TEXT OF INTERVIEW
Bill Radke: The United States has defeated China in a major ruling from the World Trade Organization. The dispute was about recorded media from DVDs to music downloads and books. Joining us live is a former U.S. trade representative for China, Charles Freeman. Good morning.
Charles Freeman: Good morning.
Radke: Could you briefly summarize the ruling for us.
Freeman: Well briefly, when China joined the WTO it agreed that it would allow all products to be imported at will by anybody that wanted to import them into China, and they’ve made an exception over the years for these kind of recorded media. And the WTO effectively reversed that exception, making these effectively normal products that anybody can bring into China.
Radke: And what does that mean? How big a deal is this for U.S. media producers?
Freeman: It could be quite significant. And one of the big complaints that media producers have made, given the huge number of pirated copies of films and DVDs and recorded media that exist already, it’s difficult to get real product in there. And this gives them a fighting chance.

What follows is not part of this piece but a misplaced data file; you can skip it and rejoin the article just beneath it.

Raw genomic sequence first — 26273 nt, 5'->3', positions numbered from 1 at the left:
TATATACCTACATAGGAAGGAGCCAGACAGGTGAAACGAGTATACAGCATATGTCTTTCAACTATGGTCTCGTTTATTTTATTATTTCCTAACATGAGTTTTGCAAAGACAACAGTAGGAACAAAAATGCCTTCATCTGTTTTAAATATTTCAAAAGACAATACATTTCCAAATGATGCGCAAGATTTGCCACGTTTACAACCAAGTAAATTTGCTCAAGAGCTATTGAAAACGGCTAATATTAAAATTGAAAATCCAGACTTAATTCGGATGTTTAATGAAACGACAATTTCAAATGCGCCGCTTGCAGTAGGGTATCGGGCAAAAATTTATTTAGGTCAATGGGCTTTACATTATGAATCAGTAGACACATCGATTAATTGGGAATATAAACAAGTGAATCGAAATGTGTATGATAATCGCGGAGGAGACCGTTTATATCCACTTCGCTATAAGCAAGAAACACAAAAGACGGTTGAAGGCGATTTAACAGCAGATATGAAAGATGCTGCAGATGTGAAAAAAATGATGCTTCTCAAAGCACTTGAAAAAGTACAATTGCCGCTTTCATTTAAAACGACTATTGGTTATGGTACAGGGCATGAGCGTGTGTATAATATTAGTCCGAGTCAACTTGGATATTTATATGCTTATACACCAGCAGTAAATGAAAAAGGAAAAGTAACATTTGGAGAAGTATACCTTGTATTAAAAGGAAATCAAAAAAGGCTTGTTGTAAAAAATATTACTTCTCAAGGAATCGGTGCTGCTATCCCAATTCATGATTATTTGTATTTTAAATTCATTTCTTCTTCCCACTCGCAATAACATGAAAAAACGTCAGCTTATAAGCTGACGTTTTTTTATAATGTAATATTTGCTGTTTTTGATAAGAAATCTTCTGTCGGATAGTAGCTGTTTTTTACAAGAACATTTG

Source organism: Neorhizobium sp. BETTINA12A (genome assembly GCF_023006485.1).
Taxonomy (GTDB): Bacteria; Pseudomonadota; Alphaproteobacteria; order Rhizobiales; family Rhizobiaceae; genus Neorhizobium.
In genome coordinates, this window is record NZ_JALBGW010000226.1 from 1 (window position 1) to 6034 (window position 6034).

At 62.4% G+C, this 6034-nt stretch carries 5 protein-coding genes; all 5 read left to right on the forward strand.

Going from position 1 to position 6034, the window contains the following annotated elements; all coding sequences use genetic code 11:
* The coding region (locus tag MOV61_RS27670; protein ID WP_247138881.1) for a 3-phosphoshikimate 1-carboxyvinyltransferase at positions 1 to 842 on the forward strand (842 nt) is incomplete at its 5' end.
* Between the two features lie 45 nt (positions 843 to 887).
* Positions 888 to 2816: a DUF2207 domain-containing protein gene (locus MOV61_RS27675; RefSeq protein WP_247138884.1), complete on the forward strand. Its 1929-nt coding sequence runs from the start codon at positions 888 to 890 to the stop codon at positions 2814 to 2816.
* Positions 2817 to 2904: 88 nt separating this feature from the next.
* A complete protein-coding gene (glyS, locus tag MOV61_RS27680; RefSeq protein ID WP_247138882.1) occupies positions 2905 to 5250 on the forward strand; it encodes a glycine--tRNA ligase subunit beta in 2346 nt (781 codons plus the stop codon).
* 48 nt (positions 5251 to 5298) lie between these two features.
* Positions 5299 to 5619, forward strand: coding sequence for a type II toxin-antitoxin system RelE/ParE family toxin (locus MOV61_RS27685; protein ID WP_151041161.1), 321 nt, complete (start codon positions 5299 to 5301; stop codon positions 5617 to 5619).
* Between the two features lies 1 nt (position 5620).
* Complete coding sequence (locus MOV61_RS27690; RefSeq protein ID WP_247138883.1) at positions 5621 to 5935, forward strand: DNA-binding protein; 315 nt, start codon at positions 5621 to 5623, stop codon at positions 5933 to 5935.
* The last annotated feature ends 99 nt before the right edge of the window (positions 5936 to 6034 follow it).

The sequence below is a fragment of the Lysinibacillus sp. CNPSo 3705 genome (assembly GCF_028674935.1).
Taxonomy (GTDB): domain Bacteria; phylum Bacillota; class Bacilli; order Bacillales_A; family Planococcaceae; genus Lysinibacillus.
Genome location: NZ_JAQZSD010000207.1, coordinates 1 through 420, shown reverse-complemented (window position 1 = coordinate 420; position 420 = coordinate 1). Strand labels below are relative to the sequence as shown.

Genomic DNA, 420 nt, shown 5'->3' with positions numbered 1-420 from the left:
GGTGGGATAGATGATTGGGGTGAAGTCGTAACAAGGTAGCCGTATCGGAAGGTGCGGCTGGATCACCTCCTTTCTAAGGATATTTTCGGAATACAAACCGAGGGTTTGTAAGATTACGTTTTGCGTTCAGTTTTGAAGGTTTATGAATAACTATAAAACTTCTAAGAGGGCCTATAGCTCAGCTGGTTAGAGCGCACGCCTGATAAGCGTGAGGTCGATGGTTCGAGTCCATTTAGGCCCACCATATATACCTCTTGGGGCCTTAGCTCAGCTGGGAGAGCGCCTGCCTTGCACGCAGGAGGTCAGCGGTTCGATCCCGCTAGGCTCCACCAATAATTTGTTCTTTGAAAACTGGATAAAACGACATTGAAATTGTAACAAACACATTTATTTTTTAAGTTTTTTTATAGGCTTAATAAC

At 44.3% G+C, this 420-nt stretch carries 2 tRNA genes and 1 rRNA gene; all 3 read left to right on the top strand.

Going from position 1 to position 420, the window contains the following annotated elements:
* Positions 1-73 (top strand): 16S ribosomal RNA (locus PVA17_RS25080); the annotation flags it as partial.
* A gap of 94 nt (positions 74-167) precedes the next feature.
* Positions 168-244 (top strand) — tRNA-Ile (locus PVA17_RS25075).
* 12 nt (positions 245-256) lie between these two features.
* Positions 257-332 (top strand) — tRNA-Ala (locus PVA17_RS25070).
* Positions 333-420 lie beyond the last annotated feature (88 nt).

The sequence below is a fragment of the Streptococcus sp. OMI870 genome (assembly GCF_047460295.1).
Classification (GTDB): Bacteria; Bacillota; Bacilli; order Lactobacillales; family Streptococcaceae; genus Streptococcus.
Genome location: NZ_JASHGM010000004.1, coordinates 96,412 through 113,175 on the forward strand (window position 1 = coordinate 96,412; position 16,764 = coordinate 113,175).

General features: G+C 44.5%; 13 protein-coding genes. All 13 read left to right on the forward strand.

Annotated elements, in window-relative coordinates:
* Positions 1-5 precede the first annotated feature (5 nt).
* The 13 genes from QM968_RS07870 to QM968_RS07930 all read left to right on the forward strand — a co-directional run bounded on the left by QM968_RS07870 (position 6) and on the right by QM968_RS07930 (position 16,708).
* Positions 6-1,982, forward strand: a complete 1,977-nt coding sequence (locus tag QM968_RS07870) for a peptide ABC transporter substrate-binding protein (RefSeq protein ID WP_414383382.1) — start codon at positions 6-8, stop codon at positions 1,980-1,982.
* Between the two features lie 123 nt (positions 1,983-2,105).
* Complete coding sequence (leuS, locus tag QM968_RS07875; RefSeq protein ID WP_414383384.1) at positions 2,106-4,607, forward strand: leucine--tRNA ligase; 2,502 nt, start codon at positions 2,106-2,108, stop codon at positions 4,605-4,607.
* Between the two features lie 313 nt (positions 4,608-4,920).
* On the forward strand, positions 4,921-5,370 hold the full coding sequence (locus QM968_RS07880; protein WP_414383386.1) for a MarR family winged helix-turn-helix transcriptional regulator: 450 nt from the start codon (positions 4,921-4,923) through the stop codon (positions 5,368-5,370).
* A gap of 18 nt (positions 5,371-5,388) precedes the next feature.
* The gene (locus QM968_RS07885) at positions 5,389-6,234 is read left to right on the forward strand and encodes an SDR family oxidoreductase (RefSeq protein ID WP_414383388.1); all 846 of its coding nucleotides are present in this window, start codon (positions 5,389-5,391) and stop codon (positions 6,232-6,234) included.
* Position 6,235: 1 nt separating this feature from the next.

Radke: And in just a few seconds Charles, is this just about media, or is there a wider precedent here?
Freeman: Well it’s mostly about media, but it also sets a precedent that the cultural gurus in China don’t have full sway over censorship and the rest of things.
Radke: Charles Freeman, former U.S. trade representative for China. He’s now chair for China studies at the Center for Strategic and International Studies. Thanks for making the time.
Freeman: No worries.
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